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Clin Infect Dis. 2016 Apr 1;62(7):829-836. doi: 10.1093/cid/ciw027. Epub 2016 Jan 20.

Maternal Immunization Earlier in Pregnancy Maximizes Antibody Transfer and Expected Infant Seropositivity Against Pertussis.

Author information

1
Center for Vaccinology and Neonatal Immunology, Department of Pediatrics and Pathology-Immunology.
2
Departments of Neonatology and Pediatric Intensive Care.
3
Pediatrics, Children's Hospital of Geneva.
4
Centerfor Vaccinology and Neonatal Immunology, Department of Pediatrics and Pathology-Immunology.
5
Department of Gynecology and Obstetrics.
6
Clinical Research Center, University Hospitals of Geneva and Faculty of Medicine, University of Geneva, Switzerland.
7
BioNet-Asia Co, Ltd, Bangkok, Thailand.

Abstract

BACKGROUND:

Maternal immunization against pertussis is currently recommended after the 26th gestational week (GW). Data on the optimal timing of maternal immunization are inconsistent.

METHODS:

We conducted a prospective observational noninferiority study comparing the influence of second-trimester (GW 13-25) vs third-trimester (≥GW 26) tetanus-diphtheria-acellular pertussis (Tdap) immunization in pregnant women who delivered at term. Geometric mean concentrations (GMCs) of cord blood antibodies to recombinant pertussis toxin (PT) and filamentous hemagglutinin (FHA) were assessed by enzyme-linked immunosorbent assay. The primary endpoint were GMCs and expected infant seropositivity rates, defined by birth anti-PT >30 enzyme-linked immunosorbent assay units (EU)/mL to confer seropositivity until 3 months of age.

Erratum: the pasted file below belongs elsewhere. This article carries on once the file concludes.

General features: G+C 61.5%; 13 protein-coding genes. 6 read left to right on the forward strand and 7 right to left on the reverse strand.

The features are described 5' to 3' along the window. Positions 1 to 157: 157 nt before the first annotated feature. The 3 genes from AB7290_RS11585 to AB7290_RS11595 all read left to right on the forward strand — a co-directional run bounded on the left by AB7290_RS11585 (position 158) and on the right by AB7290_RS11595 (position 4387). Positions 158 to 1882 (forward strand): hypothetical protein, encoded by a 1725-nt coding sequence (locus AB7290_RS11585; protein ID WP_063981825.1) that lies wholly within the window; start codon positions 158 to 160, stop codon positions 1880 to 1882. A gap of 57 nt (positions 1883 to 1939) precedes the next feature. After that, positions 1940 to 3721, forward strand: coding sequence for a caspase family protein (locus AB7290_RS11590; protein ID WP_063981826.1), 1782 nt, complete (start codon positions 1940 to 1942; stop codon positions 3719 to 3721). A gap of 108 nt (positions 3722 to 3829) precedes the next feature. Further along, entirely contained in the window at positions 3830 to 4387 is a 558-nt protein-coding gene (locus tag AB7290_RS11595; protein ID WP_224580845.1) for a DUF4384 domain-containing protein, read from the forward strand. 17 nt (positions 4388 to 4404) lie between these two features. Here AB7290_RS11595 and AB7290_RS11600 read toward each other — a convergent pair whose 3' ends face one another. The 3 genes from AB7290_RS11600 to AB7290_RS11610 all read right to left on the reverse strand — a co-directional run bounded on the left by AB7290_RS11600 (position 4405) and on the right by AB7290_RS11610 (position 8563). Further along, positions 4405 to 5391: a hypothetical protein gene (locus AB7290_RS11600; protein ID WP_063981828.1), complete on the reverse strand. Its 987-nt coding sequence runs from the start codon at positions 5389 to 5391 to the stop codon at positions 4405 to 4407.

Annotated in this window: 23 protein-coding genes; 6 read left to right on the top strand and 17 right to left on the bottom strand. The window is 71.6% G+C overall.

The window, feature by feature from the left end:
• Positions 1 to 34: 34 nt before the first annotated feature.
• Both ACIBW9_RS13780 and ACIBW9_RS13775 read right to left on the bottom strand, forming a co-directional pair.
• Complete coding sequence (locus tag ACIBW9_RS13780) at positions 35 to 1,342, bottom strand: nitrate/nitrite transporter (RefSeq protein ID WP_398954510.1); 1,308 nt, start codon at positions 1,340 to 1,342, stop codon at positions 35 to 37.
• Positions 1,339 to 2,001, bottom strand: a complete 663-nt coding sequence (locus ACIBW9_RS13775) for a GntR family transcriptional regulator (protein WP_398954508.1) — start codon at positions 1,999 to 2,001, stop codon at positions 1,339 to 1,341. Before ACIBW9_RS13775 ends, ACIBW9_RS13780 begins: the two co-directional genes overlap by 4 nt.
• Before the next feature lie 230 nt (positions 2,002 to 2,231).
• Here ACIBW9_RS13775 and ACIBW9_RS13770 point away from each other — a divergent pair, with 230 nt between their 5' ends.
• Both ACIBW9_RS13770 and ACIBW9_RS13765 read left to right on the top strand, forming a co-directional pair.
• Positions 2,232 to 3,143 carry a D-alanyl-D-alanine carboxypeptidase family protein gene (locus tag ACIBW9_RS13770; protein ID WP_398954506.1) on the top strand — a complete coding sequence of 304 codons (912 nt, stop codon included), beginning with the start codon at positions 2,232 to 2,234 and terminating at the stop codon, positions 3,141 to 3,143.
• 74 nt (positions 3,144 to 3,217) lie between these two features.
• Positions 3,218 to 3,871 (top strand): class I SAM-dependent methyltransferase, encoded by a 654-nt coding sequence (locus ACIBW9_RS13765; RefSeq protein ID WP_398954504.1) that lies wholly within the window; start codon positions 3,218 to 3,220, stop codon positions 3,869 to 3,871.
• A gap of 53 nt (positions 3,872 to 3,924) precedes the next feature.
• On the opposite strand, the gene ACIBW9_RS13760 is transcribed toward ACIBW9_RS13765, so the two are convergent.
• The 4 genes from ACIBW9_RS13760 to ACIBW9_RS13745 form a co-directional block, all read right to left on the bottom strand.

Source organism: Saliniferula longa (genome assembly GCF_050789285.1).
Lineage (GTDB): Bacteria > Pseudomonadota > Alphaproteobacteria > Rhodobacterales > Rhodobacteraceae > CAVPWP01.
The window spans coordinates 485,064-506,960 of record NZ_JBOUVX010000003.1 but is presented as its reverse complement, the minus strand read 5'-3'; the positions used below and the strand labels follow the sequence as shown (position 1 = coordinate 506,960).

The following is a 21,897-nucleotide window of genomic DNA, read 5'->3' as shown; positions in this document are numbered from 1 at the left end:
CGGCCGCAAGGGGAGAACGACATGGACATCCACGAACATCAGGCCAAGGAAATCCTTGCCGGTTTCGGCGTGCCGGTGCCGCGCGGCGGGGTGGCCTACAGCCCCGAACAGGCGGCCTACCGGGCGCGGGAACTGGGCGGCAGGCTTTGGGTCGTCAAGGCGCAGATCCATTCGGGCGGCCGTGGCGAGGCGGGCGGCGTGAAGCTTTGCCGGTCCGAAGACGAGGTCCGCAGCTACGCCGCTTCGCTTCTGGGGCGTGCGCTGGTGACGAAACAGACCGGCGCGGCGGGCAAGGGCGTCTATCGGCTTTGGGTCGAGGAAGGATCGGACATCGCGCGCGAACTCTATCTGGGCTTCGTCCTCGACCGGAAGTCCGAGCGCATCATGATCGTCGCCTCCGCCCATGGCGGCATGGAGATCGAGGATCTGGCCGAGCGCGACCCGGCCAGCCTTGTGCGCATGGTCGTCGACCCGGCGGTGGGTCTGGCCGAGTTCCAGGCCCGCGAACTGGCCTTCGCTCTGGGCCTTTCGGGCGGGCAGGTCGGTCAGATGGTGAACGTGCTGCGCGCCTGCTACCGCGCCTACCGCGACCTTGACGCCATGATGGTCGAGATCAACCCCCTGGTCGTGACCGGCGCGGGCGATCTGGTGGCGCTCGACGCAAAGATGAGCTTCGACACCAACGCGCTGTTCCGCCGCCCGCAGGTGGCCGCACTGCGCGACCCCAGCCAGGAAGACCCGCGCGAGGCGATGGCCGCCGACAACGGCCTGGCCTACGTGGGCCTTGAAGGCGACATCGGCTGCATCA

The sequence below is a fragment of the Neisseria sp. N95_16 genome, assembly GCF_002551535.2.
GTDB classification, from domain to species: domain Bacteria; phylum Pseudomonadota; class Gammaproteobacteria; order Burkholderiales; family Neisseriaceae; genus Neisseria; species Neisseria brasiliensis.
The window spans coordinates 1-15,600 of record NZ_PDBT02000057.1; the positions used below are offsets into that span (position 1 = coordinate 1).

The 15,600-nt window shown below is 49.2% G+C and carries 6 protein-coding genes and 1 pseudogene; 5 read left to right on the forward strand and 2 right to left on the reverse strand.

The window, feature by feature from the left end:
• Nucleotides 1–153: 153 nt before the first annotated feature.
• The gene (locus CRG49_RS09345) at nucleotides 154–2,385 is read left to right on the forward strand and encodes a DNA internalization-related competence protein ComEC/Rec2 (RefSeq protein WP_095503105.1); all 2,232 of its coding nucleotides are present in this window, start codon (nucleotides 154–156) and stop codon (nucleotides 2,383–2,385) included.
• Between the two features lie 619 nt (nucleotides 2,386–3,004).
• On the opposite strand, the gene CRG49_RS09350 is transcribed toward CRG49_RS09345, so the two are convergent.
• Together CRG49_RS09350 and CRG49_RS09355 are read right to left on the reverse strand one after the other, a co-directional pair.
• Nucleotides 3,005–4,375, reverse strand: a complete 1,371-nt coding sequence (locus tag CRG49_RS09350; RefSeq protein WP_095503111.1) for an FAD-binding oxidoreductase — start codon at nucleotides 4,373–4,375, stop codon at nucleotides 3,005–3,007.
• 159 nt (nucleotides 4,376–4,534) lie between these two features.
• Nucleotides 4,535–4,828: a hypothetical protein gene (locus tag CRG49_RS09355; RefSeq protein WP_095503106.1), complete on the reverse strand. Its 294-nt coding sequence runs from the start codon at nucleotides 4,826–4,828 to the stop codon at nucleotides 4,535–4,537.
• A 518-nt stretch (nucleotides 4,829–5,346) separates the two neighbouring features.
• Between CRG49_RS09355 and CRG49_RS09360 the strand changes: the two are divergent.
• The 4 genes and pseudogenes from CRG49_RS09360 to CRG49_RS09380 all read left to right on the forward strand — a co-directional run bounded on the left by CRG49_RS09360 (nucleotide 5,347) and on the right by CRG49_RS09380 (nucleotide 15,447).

RESULTS:

We included 335 women (mean age, 31.0 ± 5.1 years; mean gestational age, 39.3 ± 1.3 GW) previously immunized with Tdap in the second (n = 122) or third (n = 213) trimester. Anti-PT and anti-FHA GMCs were higher following second- vs third-trimester immunization (PT: 57.1 EU/mL [95% confidence interval {CI}, 47.8-68.2] vs 31.1 EU/mL [95% CI, 25.7-37.7], P < .001; FHA: 284.4 EU/mL [95% CI, 241.3-335.2] vs 140.2 EU/mL [95% CI, 115.3-170.3], P < .001). The adjusted GMC ratios after second- vs third-trimester immunization differed significantly (PT: 1.9 [95% CI, 1.4-2.5]; FHA: 2.2 [95% CI, 1.7-3.0], P < .001). Expected infant seropositivity rates reached 80% vs 55% following second- vs third-trimester immunization (adjusted odds ratio, 3.7 [95% CI, 2.1-6.5], P < .001).

CONCLUSIONS:

Early second-trimester maternal Tdap immunization significantly increased neonatal antibodies. Recommending immunization from the second trimester onward would widen the immunization opportunity window and could improve seroprotection.

KEYWORDS:

maternal antibodies; maternal immunization; neonates; pertussis; pregnancy

PMID:
26797213
PMCID:
PMC4787611
DOI:
10.1093/cid/ciw027
[Indexed for MEDLINE]
Free PMC Article

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